SaaS: Vendors Separated By A Common Language

Software-as-a-Service (SaaS) is rapidly becoming “Everything-as-a-Service” (or, as a client said to me last week, “All-as-a-Service”).  I’ve been reporting the impact of SaaS on IT management software for nearly two years now and I keep saying that SaaS is really a phenomenon of new market entrants with compelling arguments against incumbent suppliers. Operators like ServiceNow.com, ManageEngine, Splunk, and SpiceWorks are leading a charge to replace HP, BMC Software, and CA installations. So it’s NOT really a trend impacting small and medium businesses only: many enterprises, even large ones, now also prefer a SaaS solution for their systems monitoring, IT asset management, service desk, or even discovery and CMDB management.

In the last weeks there has been a series of SaaS announcements by the megavendors. But the inquiries coming in from Forrester clients imply that things are not all that clear on these announcements. So here is a quick summary. As you will see, while riding the SaaS wave, they each interpret it differently.

CA now has a Service Desk On Demand offering based on their Service Desk r12 product. It’s run on dedicated installation in their data center or as a multi-tenant instance in one of CA’s partners installations also hosted there. CA clearly wants to limit the service to their target enterprise market.  They will control this by requiring a minimum 1 year contract (with financial incentives for signing for 2 or even 3 years), a minimum of 50 service desk analysts (you pay per analyst per month) and, most importantly, you cannot just sign up for the service on the web, you have to be approved by CA first.

IBM has announced IBM Tivoli Live. It does systems monitoring only so you are basically getting a remote management service delivered by IBM Global Technology Service. Again, the target here is enterprises; well, ideally smaller ones twixt 1000 and 5000 employees, as they have an appliance solution for smaller firms. The pricing will certainly kill any SMB interest. For completeness, they do have a service desk as a managed service based on MRO’s historical business.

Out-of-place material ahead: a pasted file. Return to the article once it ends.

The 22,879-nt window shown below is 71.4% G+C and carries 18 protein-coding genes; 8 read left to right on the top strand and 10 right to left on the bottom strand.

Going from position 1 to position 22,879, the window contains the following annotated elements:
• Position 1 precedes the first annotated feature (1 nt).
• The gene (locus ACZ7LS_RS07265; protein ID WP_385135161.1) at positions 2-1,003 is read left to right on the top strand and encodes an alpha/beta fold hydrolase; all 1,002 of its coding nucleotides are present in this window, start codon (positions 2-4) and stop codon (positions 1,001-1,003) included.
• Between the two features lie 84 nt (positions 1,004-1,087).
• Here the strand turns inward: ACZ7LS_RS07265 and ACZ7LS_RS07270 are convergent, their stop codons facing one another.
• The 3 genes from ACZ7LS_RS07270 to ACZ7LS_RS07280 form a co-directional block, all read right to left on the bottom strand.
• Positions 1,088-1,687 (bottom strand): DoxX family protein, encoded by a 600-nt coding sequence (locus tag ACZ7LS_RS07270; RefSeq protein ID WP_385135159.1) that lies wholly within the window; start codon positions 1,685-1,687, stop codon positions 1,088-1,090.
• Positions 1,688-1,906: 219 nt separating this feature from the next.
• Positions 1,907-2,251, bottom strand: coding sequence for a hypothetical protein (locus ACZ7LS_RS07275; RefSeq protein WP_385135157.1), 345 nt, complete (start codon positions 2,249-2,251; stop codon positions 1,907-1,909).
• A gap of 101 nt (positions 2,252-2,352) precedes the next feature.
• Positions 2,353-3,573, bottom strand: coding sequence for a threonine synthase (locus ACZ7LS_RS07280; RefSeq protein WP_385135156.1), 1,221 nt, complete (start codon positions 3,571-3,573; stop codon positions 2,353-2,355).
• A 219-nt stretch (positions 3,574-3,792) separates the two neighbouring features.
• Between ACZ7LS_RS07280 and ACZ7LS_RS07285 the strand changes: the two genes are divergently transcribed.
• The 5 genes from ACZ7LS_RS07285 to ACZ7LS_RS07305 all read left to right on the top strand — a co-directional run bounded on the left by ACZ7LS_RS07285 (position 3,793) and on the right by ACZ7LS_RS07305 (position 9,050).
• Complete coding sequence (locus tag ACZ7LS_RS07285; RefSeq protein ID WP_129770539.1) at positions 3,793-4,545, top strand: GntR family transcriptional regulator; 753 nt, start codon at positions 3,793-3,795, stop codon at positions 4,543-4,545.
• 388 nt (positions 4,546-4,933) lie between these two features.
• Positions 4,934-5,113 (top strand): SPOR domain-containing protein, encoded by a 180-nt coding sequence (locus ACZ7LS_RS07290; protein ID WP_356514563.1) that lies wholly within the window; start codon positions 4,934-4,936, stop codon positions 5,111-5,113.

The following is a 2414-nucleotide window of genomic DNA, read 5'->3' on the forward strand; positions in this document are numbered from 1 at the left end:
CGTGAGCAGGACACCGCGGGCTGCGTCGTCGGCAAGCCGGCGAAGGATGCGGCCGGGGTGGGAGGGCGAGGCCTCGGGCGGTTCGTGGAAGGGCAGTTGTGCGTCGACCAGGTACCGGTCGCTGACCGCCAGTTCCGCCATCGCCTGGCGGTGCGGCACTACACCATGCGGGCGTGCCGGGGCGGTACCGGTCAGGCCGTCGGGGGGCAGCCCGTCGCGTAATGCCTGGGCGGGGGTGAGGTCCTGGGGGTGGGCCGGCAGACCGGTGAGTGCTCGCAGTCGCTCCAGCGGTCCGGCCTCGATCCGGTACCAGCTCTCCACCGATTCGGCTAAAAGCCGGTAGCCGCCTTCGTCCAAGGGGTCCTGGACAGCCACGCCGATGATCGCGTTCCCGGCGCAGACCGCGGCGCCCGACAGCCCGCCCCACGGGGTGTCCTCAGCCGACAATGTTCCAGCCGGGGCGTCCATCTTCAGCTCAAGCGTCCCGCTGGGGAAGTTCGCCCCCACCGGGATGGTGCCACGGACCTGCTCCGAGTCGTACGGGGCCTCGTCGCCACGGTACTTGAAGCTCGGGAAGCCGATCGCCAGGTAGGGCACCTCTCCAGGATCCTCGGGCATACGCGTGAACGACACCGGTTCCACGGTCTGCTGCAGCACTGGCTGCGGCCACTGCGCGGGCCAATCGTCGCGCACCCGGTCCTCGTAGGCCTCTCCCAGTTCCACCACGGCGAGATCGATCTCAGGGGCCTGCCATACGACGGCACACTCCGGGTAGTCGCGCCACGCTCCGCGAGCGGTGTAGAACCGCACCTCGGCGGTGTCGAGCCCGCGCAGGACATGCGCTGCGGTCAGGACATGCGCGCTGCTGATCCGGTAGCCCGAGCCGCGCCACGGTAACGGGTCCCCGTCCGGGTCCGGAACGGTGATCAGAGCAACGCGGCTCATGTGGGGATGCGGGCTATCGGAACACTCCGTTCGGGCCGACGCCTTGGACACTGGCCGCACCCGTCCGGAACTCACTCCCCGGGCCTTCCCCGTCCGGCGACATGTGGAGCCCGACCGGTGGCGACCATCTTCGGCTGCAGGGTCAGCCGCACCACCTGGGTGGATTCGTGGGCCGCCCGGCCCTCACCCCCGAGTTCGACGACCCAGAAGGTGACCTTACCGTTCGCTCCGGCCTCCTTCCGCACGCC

HP has not announced anything new but continues to promote their on demand delivery option across most of their BTO product line. I have reported previously that product complexity and the engagement process needed to have the service set up will continue to restrict these offerings to enterprises only.

The only one of the megavendors with a suitable SMB solution is BMC Software's ITSM Express. BMC is now porting and will provide this solution over the salesforce.com channel when they will join the long list of force.com partners who are listed on their App Exchange. It is not there yet; it will be available in March 2010. This is not the full ITSM solution that BMC sells to enterprises, though Forrester expects further developments with these products towards SaaS later in 2010.    

So, only BMC have announced an SMB solution as a new market initiative while the others are protecting their installed base of enterprise business. And, except for BMC again, the solutions are really on-demand managed services, what we call Level 2 SaaS in our SaaS Maturity Model.

So, I hope that helps and feel free to ask me for further information in an inquiry.

Always keeping you informed!  Peter

By Peter O'Neill

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